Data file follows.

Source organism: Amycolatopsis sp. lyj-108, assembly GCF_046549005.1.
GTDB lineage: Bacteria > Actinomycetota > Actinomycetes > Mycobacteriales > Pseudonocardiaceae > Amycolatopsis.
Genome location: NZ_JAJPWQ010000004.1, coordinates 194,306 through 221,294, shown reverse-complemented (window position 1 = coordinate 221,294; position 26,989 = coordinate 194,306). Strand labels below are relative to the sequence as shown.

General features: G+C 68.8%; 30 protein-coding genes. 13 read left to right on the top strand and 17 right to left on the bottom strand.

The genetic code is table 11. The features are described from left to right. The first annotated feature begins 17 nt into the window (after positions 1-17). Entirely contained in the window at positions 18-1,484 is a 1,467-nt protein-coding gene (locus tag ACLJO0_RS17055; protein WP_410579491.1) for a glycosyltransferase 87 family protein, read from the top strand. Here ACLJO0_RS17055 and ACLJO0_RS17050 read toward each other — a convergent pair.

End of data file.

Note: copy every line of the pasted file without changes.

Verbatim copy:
Source organism: Amycolatopsis sp. lyj-108, assembly GCF_046549005.1.
GTDB lineage: Bacteria > Actinomycetota > Actinomycetes > Mycobacteriales > Pseudonocardiaceae > Amycolatopsis.
Genome location: NZ_JAJPWQ010000004.1, coordinates 194,306 through 221,294, shown reverse-complemented (window position 1 = coordinate 221,294; position 26,989 = coordinate 194,306). Strand labels below are relative to the sequence as shown.

General features: G+C 68.8%; 30 protein-coding genes. 13 read left to right on the top strand and 17 right to left on the bottom strand.

The genetic code is table 11. The features are described from left to right. The first annotated feature begins 17 nt into the window (after positions 1-17). Entirely contained in the window at positions 18-1,484 is a 1,467-nt protein-coding gene (locus tag ACLJO0_RS17055; protein WP_410579491.1) for a glycosyltransferase 87 family protein, read from the top strand. Here ACLJO0_RS17055 and ACLJO0_RS17050 read toward each other — a convergent pair.